Perpetrator Cinema explores a new trend in the cinematic depiction of genocide that has emerged in Cambodian documentary in the late twentieth- and early twenty-first centuries. Raya Morag analyzes how Post–Khmer Rouge Cambodian documentarians propose a direct confrontation between the first-generation survivor and the perpetrator of genocide.
Raya Morag is associate professor of cinema studies at the Hebrew University of Jerusalem. She is author of
Defeated Masculinity: Post-Traumatic Cinema in the Aftermath of War (2009) and
Waltzing with Bashir: Perpetrator Trauma and Cinema (2013).
Perpetrator Cinema, Raya Morag brings her superb intellect and expertise in trauma and Holocaust cinema to this study of groundbreaking films inspired by Cambodia's Year Zero. Morag brilliantly explores why an ethics of moral resentment undergirds the survivor-perpetrator duels in the cinema of Rithy Panh, Thet Sambath and Rob Lemkin, and Guillaume P. Suon, among others, and aptly considers films about sexual violence, among the Khmer Rouge's worst human rights abuses. Documentary scholars and South Asian cinema specialists will find much to praise in this theoretically rich, engrossing work.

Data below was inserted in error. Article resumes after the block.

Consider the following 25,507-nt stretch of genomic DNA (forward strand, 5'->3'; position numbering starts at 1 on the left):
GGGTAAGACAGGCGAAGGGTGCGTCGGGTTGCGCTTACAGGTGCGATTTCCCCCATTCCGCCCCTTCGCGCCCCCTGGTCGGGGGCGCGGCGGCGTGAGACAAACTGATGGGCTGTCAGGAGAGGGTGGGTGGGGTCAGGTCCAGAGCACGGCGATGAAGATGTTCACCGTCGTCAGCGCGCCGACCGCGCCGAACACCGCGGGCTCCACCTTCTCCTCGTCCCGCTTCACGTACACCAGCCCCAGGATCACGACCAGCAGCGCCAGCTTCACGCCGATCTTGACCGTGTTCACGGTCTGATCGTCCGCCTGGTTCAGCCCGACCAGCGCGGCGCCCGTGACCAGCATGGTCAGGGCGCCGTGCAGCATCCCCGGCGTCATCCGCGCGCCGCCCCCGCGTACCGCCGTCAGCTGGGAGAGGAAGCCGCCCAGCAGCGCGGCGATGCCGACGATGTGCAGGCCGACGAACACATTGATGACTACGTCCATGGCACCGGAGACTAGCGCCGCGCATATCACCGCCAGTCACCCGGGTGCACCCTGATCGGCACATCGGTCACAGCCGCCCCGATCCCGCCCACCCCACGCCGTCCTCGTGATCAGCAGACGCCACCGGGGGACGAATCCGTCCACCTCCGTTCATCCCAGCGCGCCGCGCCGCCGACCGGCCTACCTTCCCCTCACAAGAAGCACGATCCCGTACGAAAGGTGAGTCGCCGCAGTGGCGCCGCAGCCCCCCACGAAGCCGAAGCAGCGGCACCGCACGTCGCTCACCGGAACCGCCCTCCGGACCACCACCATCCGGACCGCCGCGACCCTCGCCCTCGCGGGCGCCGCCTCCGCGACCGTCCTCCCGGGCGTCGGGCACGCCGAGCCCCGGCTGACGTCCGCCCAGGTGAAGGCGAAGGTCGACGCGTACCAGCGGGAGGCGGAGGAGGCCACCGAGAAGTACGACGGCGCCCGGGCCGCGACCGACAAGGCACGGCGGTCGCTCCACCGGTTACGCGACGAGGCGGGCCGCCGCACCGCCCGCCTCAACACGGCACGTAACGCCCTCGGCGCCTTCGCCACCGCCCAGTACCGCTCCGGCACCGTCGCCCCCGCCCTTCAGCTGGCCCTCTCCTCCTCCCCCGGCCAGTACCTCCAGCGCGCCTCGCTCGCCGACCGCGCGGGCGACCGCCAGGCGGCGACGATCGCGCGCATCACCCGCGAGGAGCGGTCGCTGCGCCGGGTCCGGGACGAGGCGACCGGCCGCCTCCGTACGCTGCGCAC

This book is far more than an illuminating analysis of Cambodian postgenocide cinema, valuable as that is, given the Pol Pot regime’s destruction of the country’s film industry, its artists, and its entire film archive, along with 1.7 million Cambodian lives. Morag ushers us forward to view unique interactions and confrontations between first-generation survivors and top- and lower-level Khmer Rouge perpetrators, made possible by the regime’s overthrow in 1979, its remnants’ defeat and surrender in 1999, and the establishment of the UN-sponsored Khmer Rouge tribunal in 2006. The book offers front-row seats to a new genre of post-Holocaust global documentary film, with innovative approaches to the study of genocide, trauma, and gender.
This compelling book will matter as long as mass atrocities persist. Focused on the Cambodian genocide, Morag addresses a new phase in how we confront such events: films where survivors confront perpetrators face-to-face. These confrontations bring the visceral truth borne directly of human encounter to the fore with consequences both intensely personal and profoundly political.